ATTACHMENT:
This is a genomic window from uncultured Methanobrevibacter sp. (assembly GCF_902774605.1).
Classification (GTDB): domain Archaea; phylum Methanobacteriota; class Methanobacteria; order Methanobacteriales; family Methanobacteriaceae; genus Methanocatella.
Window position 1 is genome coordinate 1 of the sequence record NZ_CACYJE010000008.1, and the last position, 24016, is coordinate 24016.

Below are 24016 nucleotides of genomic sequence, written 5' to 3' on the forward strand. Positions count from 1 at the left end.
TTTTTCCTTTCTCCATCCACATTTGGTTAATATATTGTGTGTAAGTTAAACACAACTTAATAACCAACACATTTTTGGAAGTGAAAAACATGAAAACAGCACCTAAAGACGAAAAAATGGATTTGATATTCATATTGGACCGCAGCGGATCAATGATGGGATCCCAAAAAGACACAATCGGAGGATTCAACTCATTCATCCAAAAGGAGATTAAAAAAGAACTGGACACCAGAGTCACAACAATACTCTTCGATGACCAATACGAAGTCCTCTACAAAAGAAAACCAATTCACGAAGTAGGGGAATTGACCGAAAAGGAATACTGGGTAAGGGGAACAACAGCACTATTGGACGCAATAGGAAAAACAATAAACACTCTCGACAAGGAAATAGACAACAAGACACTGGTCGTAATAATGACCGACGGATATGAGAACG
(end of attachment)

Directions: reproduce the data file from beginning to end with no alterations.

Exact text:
This is a genomic window from uncultured Methanobrevibacter sp. (assembly GCF_902774605.1).
Classification (GTDB): domain Archaea; phylum Methanobacteriota; class Methanobacteria; order Methanobacteriales; family Methanobacteriaceae; genus Methanocatella.
Window position 1 is genome coordinate 1 of the sequence record NZ_CACYJE010000008.1, and the last position, 24016, is coordinate 24016.

Below are 24016 nucleotides of genomic sequence, written 5' to 3' on the forward strand. Positions count from 1 at the left end.
TTTTTCCTTTCTCCATCCACATTTGGTTAATATATTGTGTGTAAGTTAAACACAACTTAATAACCAACACATTTTTGGAAGTGAAAAACATGAAAACAGCACCTAAAGACGAAAAAATGGATTTGATATTCATATTGGACCGCAGCGGATCAATGATGGGATCCCAAAAAGACACAATCGGAGGATTCAACTCATTCATCCAAAAGGAGATTAAAAAAGAACTGGACACCAGAGTCACAACAATACTCTTCGATGACCAATACGAAGTCCTCTACAAAAGAAAACCAATTCACGAAGTAGGGGAATTGACCGAAAAGGAATACTGGGTAAGGGGAACAACAGCACTATTGGACGCAATAGGAAAAACAATAAACACTCTCGACAAGGAAATAGACAACAAGACACTGGTCGTAATAATGACCGACGGATATGAGAACG